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Mum of disabled daughter guilty of wanting her life back

Johanne Powell with her dog and daughter Siobhan
Johanne Powell with her dog and daughter Siobhan Image credit: dailymail.co.uk

A mum who cared for her disabled daughter says she is riddled with guilt admitting she was ‘bored out of her tree’ and wanted her life back.

Siobhan Powell passed away on August 4 2020, being born with a rare chromosomal disorder she needed constant care from her mother Johanne.

Last week, on what would had been Siobhan’s 37th birthday her mother shared a heartfelt post online.

In 2016 Johanne Powell opened her heart to the Irish Times discussing the daily attention Siobhan required.

'I'm doing this job because I have to do it, because there is no alternative. I don't want to do it any more. I'm bored. I'm bored out of my tree doing the same thing day in, day out, with no changes,’ the mother told the publication five years ago.

'I swear to God I could walk into a supermarket and rob the place blind, because once you have a child in a wheelchair, by definition you're a good person. It doesn't matter what you really are.'

She continued: 'Sorry. I'm going to be very straight about it: she's not special. She's damaged goods. I wanted the child that I thought I was going to have. The one that was going to have two children by now, and have finished university studies, and be having a life for herself, in a home where I could visit and babysit my grandchildren. I wanted to have that child.' 

Siobhan was born with ring chromosome eight, weighing 1.65kg and was expected to live for just a few months.

Proving doctors wrong Siobhan grew into adulthood, but was fed on a diet of liquids because she was unable to eat solid food.

Given their daughter’s short life expectedly Johanne and husband Alan took time off work, but after nine months off Alan returned to his role on a Norwegian oil tanker so he could bring in money for the family.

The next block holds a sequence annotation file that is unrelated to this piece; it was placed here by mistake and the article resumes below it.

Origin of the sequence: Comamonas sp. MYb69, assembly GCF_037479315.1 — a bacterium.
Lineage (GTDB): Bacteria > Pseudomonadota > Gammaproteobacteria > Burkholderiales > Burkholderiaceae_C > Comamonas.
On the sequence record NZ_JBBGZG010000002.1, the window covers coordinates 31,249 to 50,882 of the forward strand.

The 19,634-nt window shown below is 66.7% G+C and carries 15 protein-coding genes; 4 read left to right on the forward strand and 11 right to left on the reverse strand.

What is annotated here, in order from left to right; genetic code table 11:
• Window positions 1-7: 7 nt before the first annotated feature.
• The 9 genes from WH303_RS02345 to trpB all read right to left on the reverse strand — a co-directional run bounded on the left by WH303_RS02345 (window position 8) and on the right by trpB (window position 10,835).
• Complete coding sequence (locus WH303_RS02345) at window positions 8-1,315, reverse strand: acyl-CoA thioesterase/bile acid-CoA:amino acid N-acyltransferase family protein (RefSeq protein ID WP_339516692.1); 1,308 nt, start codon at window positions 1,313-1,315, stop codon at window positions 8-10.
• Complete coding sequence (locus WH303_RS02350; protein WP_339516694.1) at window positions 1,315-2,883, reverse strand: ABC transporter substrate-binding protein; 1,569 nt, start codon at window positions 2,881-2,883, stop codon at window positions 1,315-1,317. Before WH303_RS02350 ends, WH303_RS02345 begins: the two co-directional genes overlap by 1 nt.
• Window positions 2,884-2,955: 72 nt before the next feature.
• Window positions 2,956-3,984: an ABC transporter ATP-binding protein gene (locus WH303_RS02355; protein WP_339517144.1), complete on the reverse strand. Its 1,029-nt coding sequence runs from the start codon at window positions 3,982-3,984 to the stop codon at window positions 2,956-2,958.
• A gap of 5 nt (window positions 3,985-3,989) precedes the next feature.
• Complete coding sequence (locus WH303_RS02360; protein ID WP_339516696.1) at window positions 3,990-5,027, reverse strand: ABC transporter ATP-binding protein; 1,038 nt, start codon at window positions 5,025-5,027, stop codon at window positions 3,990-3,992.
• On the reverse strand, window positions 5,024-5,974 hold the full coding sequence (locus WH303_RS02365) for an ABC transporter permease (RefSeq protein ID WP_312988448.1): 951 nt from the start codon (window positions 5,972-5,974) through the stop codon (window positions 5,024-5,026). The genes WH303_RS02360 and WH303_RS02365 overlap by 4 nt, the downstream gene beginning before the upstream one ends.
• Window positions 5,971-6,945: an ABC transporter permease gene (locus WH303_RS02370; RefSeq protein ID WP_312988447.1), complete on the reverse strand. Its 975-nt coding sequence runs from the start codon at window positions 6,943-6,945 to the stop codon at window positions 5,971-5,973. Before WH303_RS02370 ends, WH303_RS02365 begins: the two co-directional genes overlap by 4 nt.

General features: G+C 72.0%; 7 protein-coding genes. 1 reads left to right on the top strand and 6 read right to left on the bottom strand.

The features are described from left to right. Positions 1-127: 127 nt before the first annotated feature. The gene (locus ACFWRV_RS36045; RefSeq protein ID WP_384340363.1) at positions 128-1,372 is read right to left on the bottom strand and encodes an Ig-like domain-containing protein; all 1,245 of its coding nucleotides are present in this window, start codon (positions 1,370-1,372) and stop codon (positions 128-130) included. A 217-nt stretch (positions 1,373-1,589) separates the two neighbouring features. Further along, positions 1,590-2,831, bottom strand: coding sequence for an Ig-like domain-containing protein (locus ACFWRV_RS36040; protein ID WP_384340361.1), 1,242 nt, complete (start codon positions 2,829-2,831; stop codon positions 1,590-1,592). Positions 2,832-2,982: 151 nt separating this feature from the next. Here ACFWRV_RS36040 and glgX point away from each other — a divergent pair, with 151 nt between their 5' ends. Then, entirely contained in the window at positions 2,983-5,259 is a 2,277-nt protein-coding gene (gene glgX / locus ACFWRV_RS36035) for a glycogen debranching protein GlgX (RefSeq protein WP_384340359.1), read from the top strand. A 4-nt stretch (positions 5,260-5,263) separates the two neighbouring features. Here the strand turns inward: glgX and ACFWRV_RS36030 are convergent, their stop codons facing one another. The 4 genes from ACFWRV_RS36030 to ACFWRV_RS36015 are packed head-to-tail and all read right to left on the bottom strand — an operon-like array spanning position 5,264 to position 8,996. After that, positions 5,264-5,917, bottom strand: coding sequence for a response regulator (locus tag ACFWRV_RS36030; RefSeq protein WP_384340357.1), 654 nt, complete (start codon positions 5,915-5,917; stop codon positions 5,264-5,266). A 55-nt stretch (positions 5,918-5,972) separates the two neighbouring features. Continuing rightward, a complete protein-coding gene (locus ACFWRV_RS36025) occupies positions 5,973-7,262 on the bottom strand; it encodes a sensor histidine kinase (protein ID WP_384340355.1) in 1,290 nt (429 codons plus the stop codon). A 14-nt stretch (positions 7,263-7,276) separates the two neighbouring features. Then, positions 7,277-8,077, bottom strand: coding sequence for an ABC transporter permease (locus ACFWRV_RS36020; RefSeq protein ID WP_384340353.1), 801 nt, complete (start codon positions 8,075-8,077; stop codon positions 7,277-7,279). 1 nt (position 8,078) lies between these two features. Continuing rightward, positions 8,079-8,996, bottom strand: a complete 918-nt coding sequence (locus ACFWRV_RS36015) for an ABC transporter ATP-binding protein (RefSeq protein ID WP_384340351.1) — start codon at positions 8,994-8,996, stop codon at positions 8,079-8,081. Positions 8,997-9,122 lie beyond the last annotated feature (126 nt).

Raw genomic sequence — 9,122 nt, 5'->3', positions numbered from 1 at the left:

Johanne wanted to move back to her native country of Norway so Siobhan could receive better healthcare, but her husband refused.

In her blog the mum said her daughter’s life was made up of 'heartache and laughter, of hardship and fun, of great new friendships and terrible loneliness'. 

'Mainly it has been 37 years of love, unconditional, uncomplicated love,' she wrote. 'She will be part of us forever, and we will love her forever.'

Johanne went on to say the family received ‘very little input’ from the Health Service Executive (HSE - the publicly funded healthcare system in the Republic of Ireland) and Siobhan was only seen by a public health nurse 'maybe every second year'.

In her blog Johanne wrote: ‘We never saw a social worker, in later years she would see physiotherapists, occasionally a speech therapist and I think twice a dietician in [HSE-funded] Ard Aoibhinn [a not for profit charity which provides day services for people with an intellectual disability and special needs].

'It is known today that early intervention is vital for children with disabilities, and it is shameful to see how little have changed in the last 30-odd years.' 

Alan and Johanne only had three weeks of respite a year and became full time carers on a daily basis when Siobhan arrived home from Ard Aoibhnin at 3pm every afternoon.

In 2013 the parents tried to arrange short-term care for their daughter so they could have a short time to themselves but they were unsuccessful.

Johanne told Irish Times there is 'no such thing as retiring for carers unless you die'.

'It's hard to say these things, because you do feel guilty about saying you don’t want your daughter at home. It’s not that we don’t want her at home, but I don't think I can cope much longer.'

In her blog the mum admitted she was struggling when the pandemic hit.

'For people with disabilities their services are their only contact with other people with similar abilities and interests,' Johanne wrote.

'Lucky for us Ard Aoibhinn stayed open and we made arrangements for her to attend two or three days a week. Unfortunately the usual transport arrangements were also cancelled, so we drove her to Wexford and picked her up in the evening. 

'She loved it, but we had started to notice that Siobhan was getting very tired, and there was times when we decided she was not up to going in.'

In July doctors detected one of Siobhan’s kidneys had stopped functioning, she was sent home to live out the final few days with her parents.

'We were lucky, it was between the lockdowns, so family from Norway and the UK was able to come and share with us this difficult time,' Johanne wrote in her blog. 'We had a beautiful simple funeral for a maybe not quite as simple girl.

'The more society thinks we are all these things, the more we get shoved away out of conversation or debate, because we're supposed to be special, and therefore supposed to be able to cope with full-time caring,’

Alan's mother Lettie was 'unbelievable' with Siobhan and would look after her for an hour every afternoon to give Johanne some respite.